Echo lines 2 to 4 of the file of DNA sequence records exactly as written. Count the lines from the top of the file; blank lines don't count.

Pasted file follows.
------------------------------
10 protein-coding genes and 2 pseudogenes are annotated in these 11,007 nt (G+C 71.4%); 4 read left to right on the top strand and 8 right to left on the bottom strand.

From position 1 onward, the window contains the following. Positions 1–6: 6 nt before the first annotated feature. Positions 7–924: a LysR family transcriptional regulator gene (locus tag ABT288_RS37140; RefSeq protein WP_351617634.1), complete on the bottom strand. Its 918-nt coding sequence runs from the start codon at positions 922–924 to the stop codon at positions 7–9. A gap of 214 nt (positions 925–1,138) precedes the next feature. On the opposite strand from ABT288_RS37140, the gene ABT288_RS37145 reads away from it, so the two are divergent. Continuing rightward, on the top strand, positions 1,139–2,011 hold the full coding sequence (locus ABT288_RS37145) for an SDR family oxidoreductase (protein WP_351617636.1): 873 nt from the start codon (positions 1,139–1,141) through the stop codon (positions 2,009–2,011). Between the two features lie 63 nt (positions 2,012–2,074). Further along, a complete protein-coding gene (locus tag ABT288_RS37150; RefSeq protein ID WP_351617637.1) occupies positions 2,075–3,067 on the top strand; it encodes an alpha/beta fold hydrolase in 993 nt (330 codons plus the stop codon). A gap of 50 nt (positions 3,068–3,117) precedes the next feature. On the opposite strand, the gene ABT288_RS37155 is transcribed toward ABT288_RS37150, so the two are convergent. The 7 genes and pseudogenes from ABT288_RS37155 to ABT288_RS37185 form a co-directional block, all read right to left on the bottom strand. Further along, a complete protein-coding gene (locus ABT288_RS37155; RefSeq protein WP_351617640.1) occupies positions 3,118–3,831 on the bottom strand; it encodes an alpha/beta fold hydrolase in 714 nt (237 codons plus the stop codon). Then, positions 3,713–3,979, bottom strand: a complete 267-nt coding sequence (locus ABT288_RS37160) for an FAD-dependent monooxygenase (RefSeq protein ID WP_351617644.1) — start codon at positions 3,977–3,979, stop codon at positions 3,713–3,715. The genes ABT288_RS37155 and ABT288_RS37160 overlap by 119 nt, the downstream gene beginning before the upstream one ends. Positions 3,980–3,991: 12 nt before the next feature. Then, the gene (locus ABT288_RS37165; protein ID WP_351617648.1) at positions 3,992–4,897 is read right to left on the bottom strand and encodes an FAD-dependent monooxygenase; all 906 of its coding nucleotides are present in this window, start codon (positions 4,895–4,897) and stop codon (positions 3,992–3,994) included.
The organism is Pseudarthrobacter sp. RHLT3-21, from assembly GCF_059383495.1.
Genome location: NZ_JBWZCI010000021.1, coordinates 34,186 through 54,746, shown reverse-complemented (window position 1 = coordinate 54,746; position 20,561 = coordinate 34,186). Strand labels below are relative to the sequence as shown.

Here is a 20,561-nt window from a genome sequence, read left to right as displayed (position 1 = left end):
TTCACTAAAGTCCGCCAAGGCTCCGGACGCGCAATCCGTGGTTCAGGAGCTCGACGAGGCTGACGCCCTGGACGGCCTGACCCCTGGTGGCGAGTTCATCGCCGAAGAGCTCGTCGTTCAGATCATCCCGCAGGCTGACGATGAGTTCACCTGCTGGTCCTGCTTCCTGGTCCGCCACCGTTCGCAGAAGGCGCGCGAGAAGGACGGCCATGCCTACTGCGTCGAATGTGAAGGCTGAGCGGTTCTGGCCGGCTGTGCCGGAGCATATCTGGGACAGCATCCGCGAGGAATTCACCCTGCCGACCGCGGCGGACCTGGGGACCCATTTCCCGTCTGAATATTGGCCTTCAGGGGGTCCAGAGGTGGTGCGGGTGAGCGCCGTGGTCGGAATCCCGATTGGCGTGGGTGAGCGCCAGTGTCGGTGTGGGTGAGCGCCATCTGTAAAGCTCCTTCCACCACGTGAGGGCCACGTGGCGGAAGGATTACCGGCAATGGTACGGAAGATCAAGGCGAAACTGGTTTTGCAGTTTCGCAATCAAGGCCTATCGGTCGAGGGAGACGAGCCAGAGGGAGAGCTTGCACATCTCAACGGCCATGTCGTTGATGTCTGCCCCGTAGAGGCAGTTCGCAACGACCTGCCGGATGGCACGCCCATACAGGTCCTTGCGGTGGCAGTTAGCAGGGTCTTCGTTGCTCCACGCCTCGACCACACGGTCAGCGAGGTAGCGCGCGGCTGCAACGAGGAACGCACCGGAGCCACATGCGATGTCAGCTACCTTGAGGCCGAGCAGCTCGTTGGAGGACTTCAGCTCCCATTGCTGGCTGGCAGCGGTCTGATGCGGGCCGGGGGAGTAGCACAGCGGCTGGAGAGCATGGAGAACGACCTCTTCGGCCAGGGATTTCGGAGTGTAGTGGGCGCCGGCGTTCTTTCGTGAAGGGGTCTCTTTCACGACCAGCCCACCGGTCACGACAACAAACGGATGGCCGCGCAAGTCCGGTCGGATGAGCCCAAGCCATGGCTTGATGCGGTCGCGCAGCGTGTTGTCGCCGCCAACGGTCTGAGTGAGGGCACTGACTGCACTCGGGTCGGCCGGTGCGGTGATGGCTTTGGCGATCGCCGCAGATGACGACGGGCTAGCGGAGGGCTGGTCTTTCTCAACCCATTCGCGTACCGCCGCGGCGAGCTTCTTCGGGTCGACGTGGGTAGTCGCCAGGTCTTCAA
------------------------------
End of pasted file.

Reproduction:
From position 1 onward, the window contains the following. Positions 1–6: 6 nt before the first annotated feature. Positions 7–924: a LysR family transcriptional regulator gene (locus tag ABT288_RS37140; RefSeq protein WP_351617634.1), complete on the bottom strand. Its 918-nt coding sequence runs from the start codon at positions 922–924 to the stop codon at positions 7–9. A gap of 214 nt (positions 925–1,138) precedes the next feature. On the opposite strand from ABT288_RS37140, the gene ABT288_RS37145 reads away from it, so the two are divergent. Continuing rightward, on the top strand, positions 1,139–2,011 hold the full coding sequence (locus ABT288_RS37145) for an SDR family oxidoreductase (protein WP_351617636.1): 873 nt from the start codon (positions 1,139–1,141) through the stop codon (positions 2,009–2,011). Between the two features lie 63 nt (positions 2,012–2,074). Further along, a complete protein-coding gene (locus tag ABT288_RS37150; RefSeq protein ID WP_351617637.1) occupies positions 2,075–3,067 on the top strand; it encodes an alpha/beta fold hydrolase in 993 nt (330 codons plus the stop codon). A gap of 50 nt (positions 3,068–3,117) precedes the next feature. On the opposite strand, the gene ABT288_RS37155 is transcribed toward ABT288_RS37150, so the two are convergent. The 7 genes and pseudogenes from ABT288_RS37155 to ABT288_RS37185 form a co-directional block, all read right to left on the bottom strand. Further along, a complete protein-coding gene (locus ABT288_RS37155; RefSeq protein WP_351617640.1) occupies positions 3,118–3,831 on the bottom strand; it encodes an alpha/beta fold hydrolase in 714 nt (237 codons plus the stop codon). Then, positions 3,713–3,979, bottom strand: a complete 267-nt coding sequence (locus ABT288_RS37160) for an FAD-dependent monooxygenase (RefSeq protein ID WP_351617644.1) — start codon at positions 3,977–3,979, stop codon at positions 3,713–3,715. The genes ABT288_RS37155 and ABT288_RS37160 overlap by 119 nt, the downstream gene beginning before the upstream one ends. Positions 3,980–3,991: 12 nt before the next feature. Then, the gene (locus ABT288_RS37165; protein ID WP_351617648.1) at positions 3,992–4,897 is read right to left on the bottom strand and encodes an FAD-dependent monooxygenase; all 906 of its coding nucleotides are present in this window, start codon (positions 4,895–4,897) and stop codon (positions 3,992–3,994) included.
The organism is Pseudarthrobacter sp. RHLT3-21, from assembly GCF_059383495.1.
Genome location: NZ_JBWZCI010000021.1, coordinates 34,186 through 54,746, shown reverse-complemented (window position 1 = coordinate 54,746; position 20,561 = coordinate 34,186). Strand labels below are relative to the sequence as shown.